Friday, July 29, 2011

1 Corinthians 13 for Moms

We all know that 1 Corinthians 13 is called "The Love Chapter." When you really study it out, it is quite mind blowing. Patient? Kind? Doesn't envy? Doesn't brag? Doesn't think about itself? Rejoices in truth? Never fails? etc. etc. etc.

THAT'S love? Boy, have I got a lot to learn then!
 
While reading a book today, I came across a humorous, yet rather startling "revamp" of 1 Corinthians 13 and I thought I would share it with you all. It's the "Love Chapter for Moms," I guess you can say. Though it is a bit funny, it reminded me that love - God's kind of love - endures.

I can read bedtimes stories till the cow jumps over the moon and sing "Ten Little Monkeys" until I want to call the doctor - but if I don't have love, I'm as annoying as a ringing phone.

I can chase a naked toddler through the house while cooking dinner and listening to voicemail, I can fix the best cookies and Kool-Aid in the neighborhood, and I can tell a sick child's temperature with one touch of my finger, but if I don't have love, I am nothing.

Love is patient while watching and praying by the front window. Love is kind to my teenager. It does not envy the neighbor's swimming pool or their brand-new minivan, but trusts the Lord to provide every need.

Love does not brag when other parents share their disappointments and insecurities and rejoices when other families succeed.

It doesn't boast, even when I've multitasked all day long and my husband can't do more than one thing at a time.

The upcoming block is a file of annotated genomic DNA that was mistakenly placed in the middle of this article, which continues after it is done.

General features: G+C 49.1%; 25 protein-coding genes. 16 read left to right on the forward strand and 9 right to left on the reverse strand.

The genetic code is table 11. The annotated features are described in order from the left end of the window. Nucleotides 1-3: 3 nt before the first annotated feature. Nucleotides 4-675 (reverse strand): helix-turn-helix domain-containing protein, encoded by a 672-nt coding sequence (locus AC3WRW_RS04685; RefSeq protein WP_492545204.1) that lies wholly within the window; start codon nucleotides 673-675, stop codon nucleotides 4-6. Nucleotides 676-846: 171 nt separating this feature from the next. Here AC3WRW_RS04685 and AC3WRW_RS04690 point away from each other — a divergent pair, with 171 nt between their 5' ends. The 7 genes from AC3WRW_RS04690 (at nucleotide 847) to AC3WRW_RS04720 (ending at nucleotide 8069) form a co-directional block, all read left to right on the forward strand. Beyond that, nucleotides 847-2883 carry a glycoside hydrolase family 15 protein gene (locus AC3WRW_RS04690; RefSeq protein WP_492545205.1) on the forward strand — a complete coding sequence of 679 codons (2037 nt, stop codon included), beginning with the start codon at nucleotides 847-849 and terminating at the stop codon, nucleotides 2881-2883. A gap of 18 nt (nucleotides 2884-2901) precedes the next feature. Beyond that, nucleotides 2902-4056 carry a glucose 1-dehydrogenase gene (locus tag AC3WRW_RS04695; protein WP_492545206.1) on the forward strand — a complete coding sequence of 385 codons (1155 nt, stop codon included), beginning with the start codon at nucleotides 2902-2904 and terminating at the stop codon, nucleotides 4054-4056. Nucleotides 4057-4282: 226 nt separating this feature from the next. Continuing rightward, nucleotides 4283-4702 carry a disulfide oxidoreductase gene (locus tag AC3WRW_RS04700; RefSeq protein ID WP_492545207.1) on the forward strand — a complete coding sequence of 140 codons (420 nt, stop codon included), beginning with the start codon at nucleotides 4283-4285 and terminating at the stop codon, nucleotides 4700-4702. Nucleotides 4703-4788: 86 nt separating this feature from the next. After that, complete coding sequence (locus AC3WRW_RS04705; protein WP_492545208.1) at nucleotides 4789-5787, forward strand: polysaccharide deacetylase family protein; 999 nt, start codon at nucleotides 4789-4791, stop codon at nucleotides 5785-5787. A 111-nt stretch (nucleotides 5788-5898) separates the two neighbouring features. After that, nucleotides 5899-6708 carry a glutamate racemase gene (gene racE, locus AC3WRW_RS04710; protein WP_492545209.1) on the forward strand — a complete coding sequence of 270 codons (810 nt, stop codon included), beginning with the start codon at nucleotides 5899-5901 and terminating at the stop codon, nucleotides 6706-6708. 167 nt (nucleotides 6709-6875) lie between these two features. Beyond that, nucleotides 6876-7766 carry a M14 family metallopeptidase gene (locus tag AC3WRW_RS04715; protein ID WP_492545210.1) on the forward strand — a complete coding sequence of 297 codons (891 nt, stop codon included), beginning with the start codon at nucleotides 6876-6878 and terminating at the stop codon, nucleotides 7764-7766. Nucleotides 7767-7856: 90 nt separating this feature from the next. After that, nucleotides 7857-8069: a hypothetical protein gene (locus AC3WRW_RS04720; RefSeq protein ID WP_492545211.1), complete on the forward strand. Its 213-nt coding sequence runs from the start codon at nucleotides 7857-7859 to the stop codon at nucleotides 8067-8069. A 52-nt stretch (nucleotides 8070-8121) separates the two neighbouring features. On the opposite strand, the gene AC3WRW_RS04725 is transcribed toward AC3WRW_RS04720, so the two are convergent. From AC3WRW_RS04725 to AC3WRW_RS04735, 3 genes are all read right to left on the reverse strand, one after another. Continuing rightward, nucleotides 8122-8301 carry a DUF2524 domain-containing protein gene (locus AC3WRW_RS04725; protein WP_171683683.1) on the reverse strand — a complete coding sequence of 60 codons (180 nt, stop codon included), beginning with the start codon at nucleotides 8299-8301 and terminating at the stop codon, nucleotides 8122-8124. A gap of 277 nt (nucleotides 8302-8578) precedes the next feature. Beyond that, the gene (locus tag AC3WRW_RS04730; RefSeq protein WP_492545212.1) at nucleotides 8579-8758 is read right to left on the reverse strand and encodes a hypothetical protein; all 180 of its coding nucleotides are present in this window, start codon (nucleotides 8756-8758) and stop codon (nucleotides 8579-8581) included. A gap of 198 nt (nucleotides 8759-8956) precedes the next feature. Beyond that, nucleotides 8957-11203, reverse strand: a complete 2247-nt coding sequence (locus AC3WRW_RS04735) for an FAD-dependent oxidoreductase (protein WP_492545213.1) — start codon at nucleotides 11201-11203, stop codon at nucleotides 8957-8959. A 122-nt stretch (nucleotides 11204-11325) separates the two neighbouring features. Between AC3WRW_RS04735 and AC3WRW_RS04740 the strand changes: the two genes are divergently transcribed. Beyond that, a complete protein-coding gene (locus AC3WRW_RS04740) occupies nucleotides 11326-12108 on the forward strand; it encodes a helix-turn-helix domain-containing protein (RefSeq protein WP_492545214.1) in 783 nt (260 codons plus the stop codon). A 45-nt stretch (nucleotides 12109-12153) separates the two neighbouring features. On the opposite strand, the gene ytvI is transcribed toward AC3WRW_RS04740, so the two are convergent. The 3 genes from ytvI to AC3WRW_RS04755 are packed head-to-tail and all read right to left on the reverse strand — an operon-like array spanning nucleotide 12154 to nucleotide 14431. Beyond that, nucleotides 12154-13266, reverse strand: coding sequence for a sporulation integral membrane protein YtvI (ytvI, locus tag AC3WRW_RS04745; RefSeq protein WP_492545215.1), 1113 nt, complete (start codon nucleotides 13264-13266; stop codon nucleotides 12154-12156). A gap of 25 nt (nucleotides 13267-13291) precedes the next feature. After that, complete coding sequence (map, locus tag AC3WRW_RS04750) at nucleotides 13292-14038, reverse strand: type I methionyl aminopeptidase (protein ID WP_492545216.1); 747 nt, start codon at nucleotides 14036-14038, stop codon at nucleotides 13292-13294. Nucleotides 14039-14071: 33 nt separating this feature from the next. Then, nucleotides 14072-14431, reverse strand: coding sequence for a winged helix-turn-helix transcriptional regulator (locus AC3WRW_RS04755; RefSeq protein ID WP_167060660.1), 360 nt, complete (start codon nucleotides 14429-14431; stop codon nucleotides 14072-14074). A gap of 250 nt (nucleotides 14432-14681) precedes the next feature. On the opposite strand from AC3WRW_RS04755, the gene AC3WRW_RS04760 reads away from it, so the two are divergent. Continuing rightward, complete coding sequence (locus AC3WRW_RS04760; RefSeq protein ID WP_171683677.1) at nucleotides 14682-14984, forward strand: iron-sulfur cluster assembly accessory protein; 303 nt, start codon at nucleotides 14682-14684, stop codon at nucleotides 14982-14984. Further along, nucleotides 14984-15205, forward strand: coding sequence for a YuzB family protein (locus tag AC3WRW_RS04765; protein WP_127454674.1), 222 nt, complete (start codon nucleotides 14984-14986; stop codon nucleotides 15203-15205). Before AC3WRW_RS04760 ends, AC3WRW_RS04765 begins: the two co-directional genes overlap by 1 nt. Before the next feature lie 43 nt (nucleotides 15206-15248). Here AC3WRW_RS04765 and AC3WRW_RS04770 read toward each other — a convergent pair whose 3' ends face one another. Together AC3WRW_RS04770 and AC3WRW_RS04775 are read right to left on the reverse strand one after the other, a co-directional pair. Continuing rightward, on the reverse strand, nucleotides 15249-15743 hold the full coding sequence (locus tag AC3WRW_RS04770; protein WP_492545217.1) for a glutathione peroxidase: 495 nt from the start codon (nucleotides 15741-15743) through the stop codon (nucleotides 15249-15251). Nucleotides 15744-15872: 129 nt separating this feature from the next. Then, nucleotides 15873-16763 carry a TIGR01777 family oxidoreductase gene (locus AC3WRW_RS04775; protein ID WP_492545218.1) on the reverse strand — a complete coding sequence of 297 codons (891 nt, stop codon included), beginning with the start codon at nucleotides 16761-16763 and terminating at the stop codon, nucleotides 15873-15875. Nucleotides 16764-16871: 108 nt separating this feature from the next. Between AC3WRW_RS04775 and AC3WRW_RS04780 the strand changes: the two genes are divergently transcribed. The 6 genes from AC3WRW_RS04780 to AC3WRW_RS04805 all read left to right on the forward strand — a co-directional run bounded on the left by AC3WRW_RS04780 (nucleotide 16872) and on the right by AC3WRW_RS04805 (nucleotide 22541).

Love is not rude when my spouse innocently asks, "What have you done today?" It is not easily angered, even when my 15-year-old acts like the world revolves around her. It is not self-righteous when I remind my 17-year-old that he is going 83 in a 55-mph-zone, rejoices in the truth.

Love trusts God to protect our children when we cannot. It perseveres through blue nail polish, messy rooms and sleepovers.

Love never fails. But where there are memories of thousands of diaper changes and painful labors, they will fade away. But when we get to heaven, our imperfect parenting will dissappear. (Thank You, God.)

When we were children, we needed a parent to love and protect us. Now that we are parents ourselves, we have a heavenly Father who adores, shelters, and holds us when we need to cry.

And now these three remain: faith, hope and love. But the greatest of these is love.

2 comments:

Pamela said...

Love, love it. So much truth in in the humor.

Lisa said...

Funny! And VERY true! :) Thanks for sharing. <3

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